How Blockchain Can Help Re-invent Healthcare

This article was originally published on Blockchain Review. Thank you for supporting the partners who make SitePoint possible.

Ever wondered about blockchain applications in healthcare? This post will give you a well-rounded introduction to the transformative potential of blockchain and set out the complex interrelated issues that stand in the way of change.

As an important step in becoming a doctor, graduating medical school students swear to some form of the Hippocratic Oath.

One of the vows within that oath is “first, do no harm” or “primum nonnocere.”

While most medical professionals live up to this promise on a daily basis, the same cannot be said for the healthcare systems within which they operate.

Despite significant leaps in the medical field, from devices and wearables to genome sequencing and regenerative medicine, individual improvements have not created the fundamental transformation that national healthcare systems require. [1]

Health management and administrative systems remain relatively untouched by technology and regulatory reform and stand ill-equipped to serve the current and future needs of their target populations.

Demographic Stresses

The world is getting older, especially in developed countries, which is placing a significant strain on healthcare systems. According to a 2015 report by the United Nations Department of Economic & Social Affairs [2]:

  • Between 2015 and 2030, the group of over-60s will grow by 56%
  • In 2015, one in eight people worldwide were aged 60 or over. By 2030, seniors are projected to account for one in six people globally.
  • The aging process is most advanced in Europe and Northern America, where more than one in five people are aged 60 or over as of 2015.
  • By 2030, the elderly are expected to account for more than 25% of the populations in Europe and Northern America, 20% in Oceania, 17% in Asia and Latin America and the Caribbean, and 6% in Africa.

In the developing world, particularly Sub-Saharan Africa and Asia, future challenges in healthcare will stem from population increases and economic factors rather than aging.

High population growth coupled with a trickle down of innovations is driving a growing middle-class.

With growth coming almost exclusively from emerging nations, the world’s middle class is expected to expand by another three billion over the next two decades. [3]

Delivering efficient, sustainable and affordable healthcare to the world’s aging population and emerging middle class will become more difficult without profound and substantive changes to national healthcare systems.

While problems are complex, systemic and by no means easily fixed, the vast majority of constraints experienced by healthcare systems can be traced to a single, yet highly corrosive root cause.

Myopic, Outdated & Restrictive Compliance Regulations

The costs, risks and societal sensitivities surrounding healthcare are profound. Due to the sensitive and central role healthcare plays in society, fearful government officials have been scared to make the deep regulatory changes required to reform healthcare.

Officials know they will be punished by the public and politicians more for underregulating — approving a harmful drug, say — than for tightening the approval process, even if doing so delays a useful innovation. – Regina E. Herzlinger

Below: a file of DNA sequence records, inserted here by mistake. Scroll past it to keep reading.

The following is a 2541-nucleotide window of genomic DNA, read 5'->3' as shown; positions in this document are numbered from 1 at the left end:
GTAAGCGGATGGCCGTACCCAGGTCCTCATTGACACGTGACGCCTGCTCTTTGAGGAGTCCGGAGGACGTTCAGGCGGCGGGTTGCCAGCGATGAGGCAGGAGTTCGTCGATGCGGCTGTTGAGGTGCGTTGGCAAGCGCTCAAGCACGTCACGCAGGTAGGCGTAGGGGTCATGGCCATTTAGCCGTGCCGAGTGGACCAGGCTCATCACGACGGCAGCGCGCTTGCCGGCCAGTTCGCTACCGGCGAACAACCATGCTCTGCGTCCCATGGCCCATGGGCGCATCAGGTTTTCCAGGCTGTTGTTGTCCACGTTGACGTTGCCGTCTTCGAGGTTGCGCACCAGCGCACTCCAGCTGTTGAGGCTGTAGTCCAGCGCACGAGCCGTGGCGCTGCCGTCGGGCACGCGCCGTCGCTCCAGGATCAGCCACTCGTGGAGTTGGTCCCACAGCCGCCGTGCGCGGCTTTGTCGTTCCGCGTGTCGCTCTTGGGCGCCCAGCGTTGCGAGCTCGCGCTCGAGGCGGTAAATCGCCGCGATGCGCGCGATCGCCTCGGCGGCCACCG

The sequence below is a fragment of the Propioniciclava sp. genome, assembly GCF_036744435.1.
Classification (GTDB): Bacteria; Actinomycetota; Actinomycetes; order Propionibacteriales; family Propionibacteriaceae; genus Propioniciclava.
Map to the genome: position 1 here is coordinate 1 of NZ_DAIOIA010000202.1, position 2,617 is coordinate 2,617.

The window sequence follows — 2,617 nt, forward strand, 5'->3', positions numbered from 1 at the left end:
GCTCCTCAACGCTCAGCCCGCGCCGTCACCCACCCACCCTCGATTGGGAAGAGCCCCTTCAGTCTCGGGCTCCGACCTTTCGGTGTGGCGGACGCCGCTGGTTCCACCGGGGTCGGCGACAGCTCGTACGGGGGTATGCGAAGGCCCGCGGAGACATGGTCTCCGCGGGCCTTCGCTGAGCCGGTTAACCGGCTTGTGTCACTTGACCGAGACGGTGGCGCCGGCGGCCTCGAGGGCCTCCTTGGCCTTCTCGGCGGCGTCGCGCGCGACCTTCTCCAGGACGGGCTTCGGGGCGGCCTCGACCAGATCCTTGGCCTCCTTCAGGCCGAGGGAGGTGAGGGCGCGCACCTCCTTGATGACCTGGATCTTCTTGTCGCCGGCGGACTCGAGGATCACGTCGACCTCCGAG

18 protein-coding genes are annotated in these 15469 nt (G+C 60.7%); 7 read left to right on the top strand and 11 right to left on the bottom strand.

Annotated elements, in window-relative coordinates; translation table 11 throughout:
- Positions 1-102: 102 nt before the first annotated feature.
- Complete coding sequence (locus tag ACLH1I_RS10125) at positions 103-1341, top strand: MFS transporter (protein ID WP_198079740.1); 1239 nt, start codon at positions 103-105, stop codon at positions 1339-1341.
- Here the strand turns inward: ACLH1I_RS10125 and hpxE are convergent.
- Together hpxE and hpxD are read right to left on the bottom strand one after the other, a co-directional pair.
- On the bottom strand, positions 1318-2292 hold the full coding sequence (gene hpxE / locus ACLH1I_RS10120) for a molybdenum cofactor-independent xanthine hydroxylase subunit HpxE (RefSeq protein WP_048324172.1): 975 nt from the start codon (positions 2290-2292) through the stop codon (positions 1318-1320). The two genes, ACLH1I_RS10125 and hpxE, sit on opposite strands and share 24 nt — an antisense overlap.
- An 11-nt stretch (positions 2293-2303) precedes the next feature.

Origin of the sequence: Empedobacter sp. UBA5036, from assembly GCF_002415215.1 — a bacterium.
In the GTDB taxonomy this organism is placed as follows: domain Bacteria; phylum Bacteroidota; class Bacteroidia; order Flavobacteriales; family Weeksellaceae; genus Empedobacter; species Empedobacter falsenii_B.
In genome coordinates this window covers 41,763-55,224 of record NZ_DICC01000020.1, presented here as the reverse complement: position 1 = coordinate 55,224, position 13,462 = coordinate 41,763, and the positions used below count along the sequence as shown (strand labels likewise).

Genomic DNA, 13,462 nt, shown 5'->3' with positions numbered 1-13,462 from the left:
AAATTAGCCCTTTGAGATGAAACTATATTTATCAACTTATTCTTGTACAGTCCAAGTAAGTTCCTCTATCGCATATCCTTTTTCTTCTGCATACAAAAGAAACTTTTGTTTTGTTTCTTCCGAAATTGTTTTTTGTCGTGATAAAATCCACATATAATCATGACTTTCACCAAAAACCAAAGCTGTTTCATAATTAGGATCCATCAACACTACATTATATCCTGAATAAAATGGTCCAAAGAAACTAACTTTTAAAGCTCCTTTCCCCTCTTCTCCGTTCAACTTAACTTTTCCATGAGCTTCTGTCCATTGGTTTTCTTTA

Remember the Obamacare Saga?

Sure you do. It’s still going on today, many years later.

The divisive public and congressional debates. The multitude of vested interests and the tangle of regulations. It’s not hard to understand why the implementation of far-reaching regulatory reforms have been unattainable and generally avoided by politicians.

Data sharing and privacy laws have resulted in gross inefficiencies, industry-wide fragmentation, and the prevention of real innovation in healthcare. HIPAA, for example, the US Health Insurance Portability and Accountability Act, designed to protect health information, imposes strict rules on healthcare providers.

Despite the Act’s noble intention to keep patient data secure and private, it remains a large impediment to efficient patient care mainly because of the difficulties in accessing patient information and restrictions on electronic communications.

Many physicians may be reluctant to embrace EHRs because of malpractice concerns. They may believe that they are better protected against malpractice lawsuits by the handwritten chart system. Furthermore, HIPAA has raised many new issues about data handling. There are also international legal issues about sharing health information. Many unresolved legal concerns surround legal liability in the event of medical errors that are byproducts of health analysis software or EHR data encoding. – A Robust Health Data Infrastructure

Government regulations like HIPAA have caused a host of flow-on problems.

Healthcare management systems designed to adhere to such restrictive regulations are antiquated and fragmented. Bloated systems that run on paper and siloed record-keeping practices have created healthcare management systems that are inefficient, fragmented, isolated and opaque.

The shift towards electronic health records (EHR) has done little to improve the splintered nature of healthcare. A severe lack of interoperability within organizations and at the inter-organizational level means that coordination remains minimal. EHR’s are fragmented across hospitals, private practices, labs, pharmacies and many other industry players. [6]